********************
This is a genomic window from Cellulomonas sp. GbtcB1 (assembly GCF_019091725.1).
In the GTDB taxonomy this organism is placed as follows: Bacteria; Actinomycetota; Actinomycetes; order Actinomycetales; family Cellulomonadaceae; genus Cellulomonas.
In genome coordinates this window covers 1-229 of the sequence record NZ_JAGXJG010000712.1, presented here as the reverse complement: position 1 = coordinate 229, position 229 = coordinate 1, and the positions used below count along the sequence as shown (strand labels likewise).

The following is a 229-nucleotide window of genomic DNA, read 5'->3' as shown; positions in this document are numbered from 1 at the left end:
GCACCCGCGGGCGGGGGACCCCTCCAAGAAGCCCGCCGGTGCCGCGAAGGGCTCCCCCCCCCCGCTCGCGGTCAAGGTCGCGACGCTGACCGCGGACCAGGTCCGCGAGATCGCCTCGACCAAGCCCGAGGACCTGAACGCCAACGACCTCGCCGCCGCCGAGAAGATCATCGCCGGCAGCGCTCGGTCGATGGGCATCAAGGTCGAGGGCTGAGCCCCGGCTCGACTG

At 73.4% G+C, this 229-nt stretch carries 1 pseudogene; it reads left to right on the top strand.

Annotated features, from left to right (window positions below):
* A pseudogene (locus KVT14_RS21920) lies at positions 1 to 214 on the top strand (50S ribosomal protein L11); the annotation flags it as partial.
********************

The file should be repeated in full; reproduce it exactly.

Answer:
This is a genomic window from Cellulomonas sp. GbtcB1 (assembly GCF_019091725.1).
In the GTDB taxonomy this organism is placed as follows: Bacteria; Actinomycetota; Actinomycetes; order Actinomycetales; family Cellulomonadaceae; genus Cellulomonas.
In genome coordinates this window covers 1-229 of the sequence record NZ_JAGXJG010000712.1, presented here as the reverse complement: position 1 = coordinate 229, position 229 = coordinate 1, and the positions used below count along the sequence as shown (strand labels likewise).

The following is a 229-nucleotide window of genomic DNA, read 5'->3' as shown; positions in this document are numbered from 1 at the left end:
GCACCCGCGGGCGGGGGACCCCTCCAAGAAGCCCGCCGGTGCCGCGAAGGGCTCCCCCCCCCCGCTCGCGGTCAAGGTCGCGACGCTGACCGCGGACCAGGTCCGCGAGATCGCCTCGACCAAGCCCGAGGACCTGAACGCCAACGACCTCGCCGCCGCCGAGAAGATCATCGCCGGCAGCGCTCGGTCGATGGGCATCAAGGTCGAGGGCTGAGCCCCGGCTCGACTG

At 73.4% G+C, this 229-nt stretch carries 1 pseudogene; it reads left to right on the top strand.

Annotated features, from left to right (window positions below):
* A pseudogene (locus KVT14_RS21920) lies at positions 1 to 214 on the top strand (50S ribosomal protein L11); the annotation flags it as partial.